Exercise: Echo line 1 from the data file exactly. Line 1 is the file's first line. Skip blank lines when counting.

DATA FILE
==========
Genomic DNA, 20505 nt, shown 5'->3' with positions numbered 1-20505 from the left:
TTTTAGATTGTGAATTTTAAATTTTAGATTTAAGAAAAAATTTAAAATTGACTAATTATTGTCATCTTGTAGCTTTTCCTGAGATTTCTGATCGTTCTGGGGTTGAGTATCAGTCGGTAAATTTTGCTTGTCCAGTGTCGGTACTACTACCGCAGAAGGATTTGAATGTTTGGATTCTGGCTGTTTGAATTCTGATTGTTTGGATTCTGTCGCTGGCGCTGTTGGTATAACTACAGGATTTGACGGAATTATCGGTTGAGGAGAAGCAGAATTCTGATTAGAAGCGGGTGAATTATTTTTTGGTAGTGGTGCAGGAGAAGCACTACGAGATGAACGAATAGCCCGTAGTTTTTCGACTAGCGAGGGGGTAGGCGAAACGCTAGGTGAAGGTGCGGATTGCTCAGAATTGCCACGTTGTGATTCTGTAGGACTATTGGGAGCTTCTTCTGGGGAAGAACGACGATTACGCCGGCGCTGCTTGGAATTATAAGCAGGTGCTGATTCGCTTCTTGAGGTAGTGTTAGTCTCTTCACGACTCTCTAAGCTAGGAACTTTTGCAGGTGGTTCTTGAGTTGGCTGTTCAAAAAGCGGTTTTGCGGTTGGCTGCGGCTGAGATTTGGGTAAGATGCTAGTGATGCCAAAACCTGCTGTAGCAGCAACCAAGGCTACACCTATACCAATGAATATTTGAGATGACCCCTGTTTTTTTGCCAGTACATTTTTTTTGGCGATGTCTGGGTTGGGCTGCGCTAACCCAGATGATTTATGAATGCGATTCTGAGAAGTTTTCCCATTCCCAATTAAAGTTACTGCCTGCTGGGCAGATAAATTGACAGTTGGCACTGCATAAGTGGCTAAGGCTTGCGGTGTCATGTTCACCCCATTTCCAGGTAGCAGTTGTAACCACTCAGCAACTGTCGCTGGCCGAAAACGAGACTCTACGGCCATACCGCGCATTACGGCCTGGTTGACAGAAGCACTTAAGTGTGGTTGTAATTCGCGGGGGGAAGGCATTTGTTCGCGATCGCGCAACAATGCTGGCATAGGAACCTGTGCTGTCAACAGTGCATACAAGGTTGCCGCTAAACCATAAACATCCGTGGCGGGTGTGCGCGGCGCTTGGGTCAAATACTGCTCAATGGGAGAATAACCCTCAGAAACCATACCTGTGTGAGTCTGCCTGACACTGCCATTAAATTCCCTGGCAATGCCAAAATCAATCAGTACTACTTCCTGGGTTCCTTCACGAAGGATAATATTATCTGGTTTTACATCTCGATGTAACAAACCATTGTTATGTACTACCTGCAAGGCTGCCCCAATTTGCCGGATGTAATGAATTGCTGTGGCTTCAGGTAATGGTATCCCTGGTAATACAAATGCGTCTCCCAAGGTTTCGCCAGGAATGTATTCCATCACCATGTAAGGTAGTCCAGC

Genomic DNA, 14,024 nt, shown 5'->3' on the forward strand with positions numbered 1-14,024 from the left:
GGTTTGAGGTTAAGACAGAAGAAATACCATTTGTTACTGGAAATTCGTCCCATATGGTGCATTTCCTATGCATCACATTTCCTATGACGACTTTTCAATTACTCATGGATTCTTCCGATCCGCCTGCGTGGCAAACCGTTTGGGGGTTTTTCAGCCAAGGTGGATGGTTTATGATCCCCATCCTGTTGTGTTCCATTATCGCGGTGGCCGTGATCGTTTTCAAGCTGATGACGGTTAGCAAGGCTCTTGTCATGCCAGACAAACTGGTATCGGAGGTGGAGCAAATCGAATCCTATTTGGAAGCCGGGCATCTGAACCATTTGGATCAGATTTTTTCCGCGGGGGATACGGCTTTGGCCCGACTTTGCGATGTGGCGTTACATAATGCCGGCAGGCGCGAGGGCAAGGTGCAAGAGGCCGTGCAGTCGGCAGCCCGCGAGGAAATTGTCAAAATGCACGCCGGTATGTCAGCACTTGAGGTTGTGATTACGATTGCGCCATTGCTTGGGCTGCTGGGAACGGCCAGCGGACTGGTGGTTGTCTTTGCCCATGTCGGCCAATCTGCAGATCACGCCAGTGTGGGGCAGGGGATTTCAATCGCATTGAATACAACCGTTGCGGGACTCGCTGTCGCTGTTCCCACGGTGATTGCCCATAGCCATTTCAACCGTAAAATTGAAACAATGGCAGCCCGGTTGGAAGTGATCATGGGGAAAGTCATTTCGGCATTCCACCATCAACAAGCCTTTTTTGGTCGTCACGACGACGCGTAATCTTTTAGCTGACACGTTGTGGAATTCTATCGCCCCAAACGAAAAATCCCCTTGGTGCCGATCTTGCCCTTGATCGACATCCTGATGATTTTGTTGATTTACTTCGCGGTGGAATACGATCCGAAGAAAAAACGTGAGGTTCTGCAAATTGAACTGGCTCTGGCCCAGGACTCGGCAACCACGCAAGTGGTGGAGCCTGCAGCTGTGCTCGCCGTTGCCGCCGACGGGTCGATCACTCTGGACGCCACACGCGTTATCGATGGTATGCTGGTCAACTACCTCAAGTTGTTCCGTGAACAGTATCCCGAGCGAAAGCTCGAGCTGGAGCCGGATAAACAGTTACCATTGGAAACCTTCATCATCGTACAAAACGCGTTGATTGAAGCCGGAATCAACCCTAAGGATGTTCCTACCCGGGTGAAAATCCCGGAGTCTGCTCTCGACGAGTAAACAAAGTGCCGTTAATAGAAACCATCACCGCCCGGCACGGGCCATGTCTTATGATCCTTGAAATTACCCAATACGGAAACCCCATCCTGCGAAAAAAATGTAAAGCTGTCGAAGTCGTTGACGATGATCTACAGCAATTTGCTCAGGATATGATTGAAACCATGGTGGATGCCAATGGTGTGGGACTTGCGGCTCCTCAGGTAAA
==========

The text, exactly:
Genomic DNA, 20505 nt, shown 5'->3' with positions numbered 1-20505 from the left: